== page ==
Eco-conscious shoppers should consider the full life cycle of whatever they use, experts say
Ottawa recently announced it will phase out some single-use plastics by 2025, but finding sustainable alternatives is trickier than you might think.
The ban, which targets six categories of plastics, is part of an effort by the Liberal government to achieve zero plastic waste by 2030. A study commissioned by Environment and Climate Change Canada showed that, in 2016, Canadians threw away three million tonnes of plastic waste, only nine per cent of which was ultimately recycled. The rest ended up in landfills, waste-to-energy facilities or the environment, where it can harm wildlife while taking hundreds of years to break down.
One of the single-use items on the banned list is the plastic checkout bag that many Canadians use for groceries and other kinds of shopping. Up to 15 billion plastic checkout bags are used every year in the country, according to government data.
They're also one of the major sources of plastic litter found on shorelines. In 2021, almost 17,000 plastic bags were collected during community cleanups.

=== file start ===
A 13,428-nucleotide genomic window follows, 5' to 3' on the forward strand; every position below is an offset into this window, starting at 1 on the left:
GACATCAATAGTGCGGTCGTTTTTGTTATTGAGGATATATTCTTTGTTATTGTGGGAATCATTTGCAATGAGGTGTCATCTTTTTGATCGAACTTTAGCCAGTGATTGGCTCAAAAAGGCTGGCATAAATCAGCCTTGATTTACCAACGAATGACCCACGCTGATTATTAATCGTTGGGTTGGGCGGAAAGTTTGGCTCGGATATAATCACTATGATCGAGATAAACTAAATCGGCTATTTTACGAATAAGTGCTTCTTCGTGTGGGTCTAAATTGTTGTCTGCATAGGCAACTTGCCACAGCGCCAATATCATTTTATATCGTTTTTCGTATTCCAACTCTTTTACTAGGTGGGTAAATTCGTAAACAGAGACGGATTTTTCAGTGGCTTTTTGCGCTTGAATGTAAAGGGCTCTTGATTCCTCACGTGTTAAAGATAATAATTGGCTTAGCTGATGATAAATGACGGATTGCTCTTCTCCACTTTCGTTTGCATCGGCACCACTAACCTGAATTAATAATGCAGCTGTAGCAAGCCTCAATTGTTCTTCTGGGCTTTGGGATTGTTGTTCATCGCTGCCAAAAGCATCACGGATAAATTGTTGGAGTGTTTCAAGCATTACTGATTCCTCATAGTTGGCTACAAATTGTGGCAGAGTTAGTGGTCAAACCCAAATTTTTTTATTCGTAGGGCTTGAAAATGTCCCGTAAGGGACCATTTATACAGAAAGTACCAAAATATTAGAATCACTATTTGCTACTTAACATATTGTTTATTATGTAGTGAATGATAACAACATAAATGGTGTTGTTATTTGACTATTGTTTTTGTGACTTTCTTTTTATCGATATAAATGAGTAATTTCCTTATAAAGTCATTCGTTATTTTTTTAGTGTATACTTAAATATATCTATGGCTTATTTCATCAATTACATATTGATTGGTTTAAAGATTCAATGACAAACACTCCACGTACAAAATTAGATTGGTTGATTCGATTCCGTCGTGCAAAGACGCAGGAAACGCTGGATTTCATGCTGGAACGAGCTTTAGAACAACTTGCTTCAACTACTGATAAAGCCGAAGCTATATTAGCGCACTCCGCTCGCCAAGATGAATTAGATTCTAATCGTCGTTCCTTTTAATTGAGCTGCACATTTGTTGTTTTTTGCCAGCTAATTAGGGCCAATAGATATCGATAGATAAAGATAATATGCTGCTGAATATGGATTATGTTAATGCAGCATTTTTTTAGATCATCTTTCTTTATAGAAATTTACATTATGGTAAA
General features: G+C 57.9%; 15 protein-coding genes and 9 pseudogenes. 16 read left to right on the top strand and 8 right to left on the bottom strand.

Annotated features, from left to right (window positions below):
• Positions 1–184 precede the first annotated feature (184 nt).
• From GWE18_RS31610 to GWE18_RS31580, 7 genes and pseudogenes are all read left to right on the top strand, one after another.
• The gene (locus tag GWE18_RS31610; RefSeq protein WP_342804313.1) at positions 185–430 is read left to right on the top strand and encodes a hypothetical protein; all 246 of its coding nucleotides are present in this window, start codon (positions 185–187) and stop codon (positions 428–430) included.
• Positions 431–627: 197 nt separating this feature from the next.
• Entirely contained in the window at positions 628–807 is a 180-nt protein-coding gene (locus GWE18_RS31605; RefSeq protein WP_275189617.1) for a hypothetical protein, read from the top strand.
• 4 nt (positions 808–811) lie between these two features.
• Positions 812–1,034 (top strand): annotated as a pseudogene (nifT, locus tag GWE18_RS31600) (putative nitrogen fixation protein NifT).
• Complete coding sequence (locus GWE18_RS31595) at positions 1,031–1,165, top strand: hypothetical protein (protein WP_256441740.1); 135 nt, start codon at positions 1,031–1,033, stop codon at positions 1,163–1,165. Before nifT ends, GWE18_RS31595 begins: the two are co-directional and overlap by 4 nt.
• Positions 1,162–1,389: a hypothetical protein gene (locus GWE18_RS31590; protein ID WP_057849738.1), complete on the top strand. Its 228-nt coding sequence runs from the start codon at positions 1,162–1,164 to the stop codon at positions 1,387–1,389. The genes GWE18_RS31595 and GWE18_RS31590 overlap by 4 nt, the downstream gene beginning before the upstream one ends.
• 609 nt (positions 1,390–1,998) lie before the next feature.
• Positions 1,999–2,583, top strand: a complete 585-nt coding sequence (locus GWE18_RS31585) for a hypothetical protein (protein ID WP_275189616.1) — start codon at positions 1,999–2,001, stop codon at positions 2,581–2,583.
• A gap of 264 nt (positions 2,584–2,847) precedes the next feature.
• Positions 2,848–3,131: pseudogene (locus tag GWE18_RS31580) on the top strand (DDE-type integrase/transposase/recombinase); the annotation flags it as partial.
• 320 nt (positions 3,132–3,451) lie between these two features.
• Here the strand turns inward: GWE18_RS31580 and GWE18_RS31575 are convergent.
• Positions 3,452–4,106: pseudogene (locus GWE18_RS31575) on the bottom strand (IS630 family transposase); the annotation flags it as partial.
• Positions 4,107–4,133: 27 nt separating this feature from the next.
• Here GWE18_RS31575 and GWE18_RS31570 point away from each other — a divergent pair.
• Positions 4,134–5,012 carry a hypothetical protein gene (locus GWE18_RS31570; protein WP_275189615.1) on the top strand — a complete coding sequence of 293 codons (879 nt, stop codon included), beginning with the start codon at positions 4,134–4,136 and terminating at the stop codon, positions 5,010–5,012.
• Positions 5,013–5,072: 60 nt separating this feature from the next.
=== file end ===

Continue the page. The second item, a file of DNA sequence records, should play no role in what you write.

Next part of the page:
Even before the federal government's move, some jurisdictions including P.E.I., Nova Scotia and a number of B.C. communities had already banned single-use plastic bags. Some major retailers such as Sobeys and Walmart have also stopped offering them.
The majority of Canadians are shifting away from single-use plastic bags, too. In a 2019 survey, 96 per cent of respondents said they used their own bags or containers when grocery shopping, though only 47 per cent of those said they always did so.
Examining the full life cycle
The challenge for eco-conscious shoppers is that alternatives to single-use plastic bags also leave an environmental footprint.
A 2020 study by the UN Environment Program analyzed the findings of seven life cycle assessments (LCAs) on shopping bags published since 2010. An LCA assesses the environmental impacts of a product or services from, essentially, cradle to grave. This includes:
- Raw material extraction.
- Logistics and distribution.
The study found the environmental ranking of bags varies depending on which criteria you consider. For example, one type of bag may score well in cutting down on litter but be a poor option when it comes to water and land use to make it.
The number of times a reusable bag is used is also crucial, the study found. On the lower end, a paper bag needs to be used four to eight times to have less impact on the climate than a single-use plastic bag. Meanwhile, a cotton bag needs to be used 50 to 150 times to be environmentally superior, according to the study.
Given the impacts from all life cycle stages, one of the best options for shoppers would to skip the bag altogether whenever possible, said Tony Walker, an associate professor of environmental studies at Dalhousie University in Halifax.